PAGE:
“Again, the kingdom of heaven is like unto a net”

Mount Calvary Church

Baltimore, Maryland

A Roman Catholic Congregation

The Personal Ordinariate of the Chair of St. Peter

Trinity VII

Rev. Albert Scharbach, Celebrant



Sing praise to God, who reigns above

Shepherd of souls, refresh and bless

Alleluia! sing to Jesus


Sing praise to God, who reigns above is a translation by Frances Elizabeth Cox (1812—1897) of Sei Lob und Ehr’ dem höchsten Gut by Johann Jacob Schütz (1640-1690). He became a Pietist, and the hymn has the warm, affectionate tone of German Pietism.  The line “casts each false idol from its throne” recalls the first hymn’s prayer for “a heart” that is “my dear Redeemer’s throne.” The tune, Mit Freuden zart, is beloved of the American Moravians. The tune name itself – “with tender joy” – expresses something of the character of the life and music of the Moravians.

1 Sing praise to God who reigns above,
The God of all creation,
The God of power, the God of love,
The God of our salvation;
With healing balm my soul He fills,
And every faithless murmur stills:
To God all praise and glory!

2 What God’s almighty power hath made
His gracious mercy keepeth;
By morning glow or evening shade
His watchful eye ne’er sleepeth:
Within the kingdom of His might
Lo, all is just, and all is right:
To God all praise and glory!

3 The angel host, O King of kings,
Thy praise forever telling,
In earth and sky all living things
Beneath Thy shadow dwelling,
Adore the wisdom that could span,
And power which formed creation’s plan;
To God all praise and glory!

4 Thus all my gladsome way along
I sing aloud Thy praises,
That men may hear the grateful song
My voice unwearied raises:
Be joyful in the Lord, my heart:
Both soul and body bear your part:
To God all praise and glory!
5 O ye who name Christ’s holy name,

Give God all praise and glory:

Give God all praise and glory:

All ye who own His power, proclaim

Aloud the wondrous story!

Cast each false idol from its throne,

The Lord is God, and He alone:

To God all praise and glory!

Here it is sung by First Presbyterian in Houston.

Frances Cox hymns

“Frances Elizabeth Cox, daughter of Mr. George V. Cox, born at Oxford, is well known as a successful translator of hymns from the German. Her translations were published as Sacred Hymns from the German, London, Pickering. The 1st edition, pub. 1841, contained 49 translations printed with the original text, together with biographical notes on the German authors. In the 2nd edition, 1864, Hymns from the German, London, Rivingtons, the translations were increased to 56, those of 1841 being revised, and with additional notes. The 56 translations were composed of 27 from the 1st ed. (22 being omitted) and 29 which were new. The best known of her translations are “Jesus lives! no longer [thy terrors] now” ; and ”Who are these like stars appearing ?” A few other translations and original hymns have been contributed by Miss Cox to the magazines; but they have not been gathered together into a volume.” (Hymnary)

“Johann Jacob Schütz was born Sept. 7, 1640, at Frankfurt am Main. After studying at Tübingen (where he became a licentiate in civil and canon law), he began to practice as an advocate in Frankfurt, and in later years with the title of Rath. He seems to have been a man of considerable legal learning as well as of deep piety. He was an intimate friend of P. J. Spener; and it was, in great measure, at his suggestion, that Spener began his famous Collegia Pietatis. After Spener left Frankfurt, in 1686, Schütz came under the influence of J. W. Petersen; and carrying out Petersen’s principles to their logical conclusion, he became a Separatist, and ceased to attend the Lutheran services or to communicate. He died at Frankfurt, May 22, 1690 (Koch, iv. 220; Blätter fur Hymnologie, Feb. 1883).” (Hymnary)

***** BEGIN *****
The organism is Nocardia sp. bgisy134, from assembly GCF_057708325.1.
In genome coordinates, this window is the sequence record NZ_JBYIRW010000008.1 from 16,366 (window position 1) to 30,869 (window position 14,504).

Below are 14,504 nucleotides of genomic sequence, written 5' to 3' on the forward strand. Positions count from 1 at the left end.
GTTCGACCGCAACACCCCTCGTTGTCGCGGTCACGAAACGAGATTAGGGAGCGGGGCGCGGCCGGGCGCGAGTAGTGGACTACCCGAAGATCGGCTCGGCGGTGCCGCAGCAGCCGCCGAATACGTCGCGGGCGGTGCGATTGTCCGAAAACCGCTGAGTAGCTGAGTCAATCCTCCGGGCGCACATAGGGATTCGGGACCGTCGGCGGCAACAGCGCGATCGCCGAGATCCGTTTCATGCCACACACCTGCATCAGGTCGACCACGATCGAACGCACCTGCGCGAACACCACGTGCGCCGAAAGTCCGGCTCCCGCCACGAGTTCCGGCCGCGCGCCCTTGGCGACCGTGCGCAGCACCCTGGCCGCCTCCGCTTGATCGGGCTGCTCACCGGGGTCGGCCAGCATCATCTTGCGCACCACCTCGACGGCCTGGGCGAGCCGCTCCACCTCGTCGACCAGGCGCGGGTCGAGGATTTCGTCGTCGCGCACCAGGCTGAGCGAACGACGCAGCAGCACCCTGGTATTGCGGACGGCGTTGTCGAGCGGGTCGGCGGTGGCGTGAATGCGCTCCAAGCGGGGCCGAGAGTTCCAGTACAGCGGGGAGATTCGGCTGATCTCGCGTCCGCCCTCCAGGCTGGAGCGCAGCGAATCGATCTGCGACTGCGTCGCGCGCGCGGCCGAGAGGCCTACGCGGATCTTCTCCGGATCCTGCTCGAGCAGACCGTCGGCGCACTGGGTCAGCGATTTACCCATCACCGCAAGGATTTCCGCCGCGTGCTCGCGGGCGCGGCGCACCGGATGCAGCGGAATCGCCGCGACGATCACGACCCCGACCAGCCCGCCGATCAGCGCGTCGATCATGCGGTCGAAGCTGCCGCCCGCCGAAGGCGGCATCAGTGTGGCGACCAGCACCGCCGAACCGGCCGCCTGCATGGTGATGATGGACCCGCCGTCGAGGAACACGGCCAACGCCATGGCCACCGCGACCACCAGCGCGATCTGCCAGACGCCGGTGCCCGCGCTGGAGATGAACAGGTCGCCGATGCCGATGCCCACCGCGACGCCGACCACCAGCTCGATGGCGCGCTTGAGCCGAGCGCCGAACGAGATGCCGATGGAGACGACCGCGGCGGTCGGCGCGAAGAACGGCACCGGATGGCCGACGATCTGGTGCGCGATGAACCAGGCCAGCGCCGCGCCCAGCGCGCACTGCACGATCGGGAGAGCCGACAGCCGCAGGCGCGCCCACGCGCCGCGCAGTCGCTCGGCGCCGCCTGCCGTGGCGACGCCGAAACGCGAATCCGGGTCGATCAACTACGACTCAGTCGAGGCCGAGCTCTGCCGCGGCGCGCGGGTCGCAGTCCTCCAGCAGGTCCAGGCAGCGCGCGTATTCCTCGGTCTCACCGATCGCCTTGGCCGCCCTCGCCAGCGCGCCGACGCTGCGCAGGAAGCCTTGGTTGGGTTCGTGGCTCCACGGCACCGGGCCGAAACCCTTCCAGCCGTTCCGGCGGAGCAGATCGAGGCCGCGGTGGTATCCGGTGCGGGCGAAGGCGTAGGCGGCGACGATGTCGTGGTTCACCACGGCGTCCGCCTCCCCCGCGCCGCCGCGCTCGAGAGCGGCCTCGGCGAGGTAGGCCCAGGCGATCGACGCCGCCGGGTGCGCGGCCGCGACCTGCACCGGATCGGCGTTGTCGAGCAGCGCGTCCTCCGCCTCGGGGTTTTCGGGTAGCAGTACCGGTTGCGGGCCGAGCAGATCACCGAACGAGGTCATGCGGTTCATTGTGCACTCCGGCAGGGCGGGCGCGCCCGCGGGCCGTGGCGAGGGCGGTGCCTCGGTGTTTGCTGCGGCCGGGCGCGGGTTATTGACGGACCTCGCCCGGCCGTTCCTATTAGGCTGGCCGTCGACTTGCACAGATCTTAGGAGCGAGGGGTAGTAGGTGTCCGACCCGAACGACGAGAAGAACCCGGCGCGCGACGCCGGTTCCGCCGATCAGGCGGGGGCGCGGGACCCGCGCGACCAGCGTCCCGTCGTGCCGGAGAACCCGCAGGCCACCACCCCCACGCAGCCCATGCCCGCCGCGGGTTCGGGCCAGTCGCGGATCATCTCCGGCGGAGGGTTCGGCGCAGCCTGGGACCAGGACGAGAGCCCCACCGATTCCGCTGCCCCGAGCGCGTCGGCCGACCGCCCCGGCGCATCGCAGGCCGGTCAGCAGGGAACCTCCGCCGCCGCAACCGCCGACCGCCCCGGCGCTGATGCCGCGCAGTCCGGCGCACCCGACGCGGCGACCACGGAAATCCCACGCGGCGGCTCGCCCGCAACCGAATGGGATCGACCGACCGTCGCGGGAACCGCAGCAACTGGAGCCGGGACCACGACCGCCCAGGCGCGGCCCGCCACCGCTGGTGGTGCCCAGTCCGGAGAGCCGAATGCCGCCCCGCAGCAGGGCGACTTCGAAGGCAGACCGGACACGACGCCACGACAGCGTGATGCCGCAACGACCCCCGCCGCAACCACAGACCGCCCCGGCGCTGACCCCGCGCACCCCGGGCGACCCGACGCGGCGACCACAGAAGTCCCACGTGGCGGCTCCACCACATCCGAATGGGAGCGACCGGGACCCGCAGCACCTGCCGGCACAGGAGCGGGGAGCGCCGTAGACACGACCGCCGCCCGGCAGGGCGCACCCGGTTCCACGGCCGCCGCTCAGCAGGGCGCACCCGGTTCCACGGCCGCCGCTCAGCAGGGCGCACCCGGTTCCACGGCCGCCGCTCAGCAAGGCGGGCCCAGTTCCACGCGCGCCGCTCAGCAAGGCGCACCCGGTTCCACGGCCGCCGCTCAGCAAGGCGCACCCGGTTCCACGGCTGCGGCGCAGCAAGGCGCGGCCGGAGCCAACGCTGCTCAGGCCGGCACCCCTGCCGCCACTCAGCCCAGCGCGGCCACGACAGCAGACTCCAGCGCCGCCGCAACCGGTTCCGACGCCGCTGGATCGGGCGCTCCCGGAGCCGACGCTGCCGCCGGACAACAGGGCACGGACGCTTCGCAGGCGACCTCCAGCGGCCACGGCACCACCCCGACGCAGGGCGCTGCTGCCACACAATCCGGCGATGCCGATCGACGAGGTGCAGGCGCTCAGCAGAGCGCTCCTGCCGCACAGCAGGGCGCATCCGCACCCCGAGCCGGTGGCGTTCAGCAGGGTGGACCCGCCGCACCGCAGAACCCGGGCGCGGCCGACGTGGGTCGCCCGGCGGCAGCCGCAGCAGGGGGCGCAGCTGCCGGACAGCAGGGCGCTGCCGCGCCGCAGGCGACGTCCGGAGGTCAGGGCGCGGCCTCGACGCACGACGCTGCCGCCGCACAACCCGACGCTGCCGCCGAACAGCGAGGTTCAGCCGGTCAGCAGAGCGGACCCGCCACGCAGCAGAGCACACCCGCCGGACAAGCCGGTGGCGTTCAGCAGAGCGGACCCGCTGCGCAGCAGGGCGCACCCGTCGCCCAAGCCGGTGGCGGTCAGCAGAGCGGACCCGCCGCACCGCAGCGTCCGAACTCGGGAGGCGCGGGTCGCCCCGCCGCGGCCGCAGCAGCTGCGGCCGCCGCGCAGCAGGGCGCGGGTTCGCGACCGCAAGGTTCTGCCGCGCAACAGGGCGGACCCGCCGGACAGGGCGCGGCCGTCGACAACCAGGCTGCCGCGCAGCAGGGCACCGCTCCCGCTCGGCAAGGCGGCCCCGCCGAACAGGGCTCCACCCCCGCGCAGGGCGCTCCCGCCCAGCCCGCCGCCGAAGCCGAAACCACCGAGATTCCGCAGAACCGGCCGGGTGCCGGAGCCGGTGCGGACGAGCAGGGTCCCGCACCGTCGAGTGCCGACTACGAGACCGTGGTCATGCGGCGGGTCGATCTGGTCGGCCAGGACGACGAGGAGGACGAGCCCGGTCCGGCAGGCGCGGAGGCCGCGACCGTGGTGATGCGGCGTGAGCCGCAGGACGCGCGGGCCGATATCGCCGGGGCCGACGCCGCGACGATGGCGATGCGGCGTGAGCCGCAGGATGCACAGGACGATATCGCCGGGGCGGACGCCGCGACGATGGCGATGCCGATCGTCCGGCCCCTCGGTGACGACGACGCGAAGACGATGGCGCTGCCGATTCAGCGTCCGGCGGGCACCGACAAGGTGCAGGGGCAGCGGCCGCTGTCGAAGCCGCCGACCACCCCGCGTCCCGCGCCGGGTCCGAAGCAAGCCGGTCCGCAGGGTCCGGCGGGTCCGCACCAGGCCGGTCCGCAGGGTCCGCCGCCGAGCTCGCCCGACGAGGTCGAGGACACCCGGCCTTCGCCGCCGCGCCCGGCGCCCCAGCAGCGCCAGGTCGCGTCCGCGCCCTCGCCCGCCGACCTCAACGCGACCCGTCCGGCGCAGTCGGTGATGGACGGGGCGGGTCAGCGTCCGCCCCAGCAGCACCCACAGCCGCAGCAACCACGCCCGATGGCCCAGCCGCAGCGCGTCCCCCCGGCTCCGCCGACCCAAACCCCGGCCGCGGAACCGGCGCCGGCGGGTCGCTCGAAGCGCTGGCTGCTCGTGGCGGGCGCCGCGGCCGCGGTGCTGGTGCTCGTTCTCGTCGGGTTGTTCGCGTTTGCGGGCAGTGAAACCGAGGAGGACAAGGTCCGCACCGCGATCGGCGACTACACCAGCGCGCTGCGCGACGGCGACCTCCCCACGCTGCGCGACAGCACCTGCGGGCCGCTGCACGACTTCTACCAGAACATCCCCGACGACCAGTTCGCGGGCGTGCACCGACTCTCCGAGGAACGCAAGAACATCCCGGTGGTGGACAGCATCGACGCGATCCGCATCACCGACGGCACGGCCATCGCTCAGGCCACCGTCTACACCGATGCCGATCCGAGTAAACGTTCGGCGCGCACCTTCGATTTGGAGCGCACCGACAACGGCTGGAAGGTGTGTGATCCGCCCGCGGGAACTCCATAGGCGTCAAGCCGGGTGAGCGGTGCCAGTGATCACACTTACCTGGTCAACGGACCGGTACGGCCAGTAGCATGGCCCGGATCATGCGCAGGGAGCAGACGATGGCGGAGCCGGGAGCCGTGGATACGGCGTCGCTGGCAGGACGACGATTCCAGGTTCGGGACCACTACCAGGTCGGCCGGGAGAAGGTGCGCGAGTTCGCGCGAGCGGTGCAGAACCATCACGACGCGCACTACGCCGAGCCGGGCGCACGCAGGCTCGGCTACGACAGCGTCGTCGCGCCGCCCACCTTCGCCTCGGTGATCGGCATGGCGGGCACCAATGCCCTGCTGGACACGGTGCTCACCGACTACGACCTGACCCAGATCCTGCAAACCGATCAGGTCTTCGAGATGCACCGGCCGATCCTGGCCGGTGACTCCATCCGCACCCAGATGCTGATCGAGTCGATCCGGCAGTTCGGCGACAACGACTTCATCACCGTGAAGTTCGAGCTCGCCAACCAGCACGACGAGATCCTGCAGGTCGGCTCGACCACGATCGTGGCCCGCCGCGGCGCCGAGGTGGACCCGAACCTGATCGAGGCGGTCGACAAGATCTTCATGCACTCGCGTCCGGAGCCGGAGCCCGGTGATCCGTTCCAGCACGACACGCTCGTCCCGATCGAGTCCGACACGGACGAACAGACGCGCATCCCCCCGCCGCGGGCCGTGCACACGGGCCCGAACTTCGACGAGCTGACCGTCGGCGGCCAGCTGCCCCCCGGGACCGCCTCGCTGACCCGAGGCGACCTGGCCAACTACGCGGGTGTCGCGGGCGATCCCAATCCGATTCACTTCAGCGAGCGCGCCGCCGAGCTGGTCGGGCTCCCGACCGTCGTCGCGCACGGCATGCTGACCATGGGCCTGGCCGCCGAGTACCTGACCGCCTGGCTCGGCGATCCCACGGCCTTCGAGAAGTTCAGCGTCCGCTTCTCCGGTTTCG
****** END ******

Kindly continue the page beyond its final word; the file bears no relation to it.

The tune MIT FREUDEN ZART has some similarities to the French chanson “Une pastourelle gentille” (published by Pierre Attaingnant in 1529) and to GENEVAN 138. The tune was published in the Bohemian Brethren hymnal Kirchengesänge (1566) with Vetter’s text “Mit Freuden zart su dieser Fahrt.”

Here is the choir at St. David’s Cathedral singing the hymn.


Shepherd of souls, refresh and bless was written by the Moravian James Montgomery (1771—1854). As at the supper at Emmaus, Jesus feeds us. As the Good Shepherd, He lays down his life for His sheep, giving them His body and blood as their sustenance so that they may live forever. We know Jesus especially in the breaking of the bread, the action that symbolizes His death by which He sacrifices Himself for us and gives Himself to us.

The hymn is a tissue of Biblical references: we are God’s ”chosen,”  the elect, his flock. The Eucharist is “manna in the wilderness” and “water from the rock,” the one that Moses struck and was a type of Christ (I Cor 10:4). The second stanza continues he metaphor of pilgrimage; on earth we are but strangers and travelers (Heb 11:13); the Eucharistic body of the Lord, like the manna in the desert, gives us strength to reach our true home, the Promised Land, where we will abide forever. Like the disciples at Emmaus, we recognize the Lord in the “breaking bread,” (Lk 24:35); we pray that he will not vanish, but spread his table in our hearts and sup with us (Rev 3:20).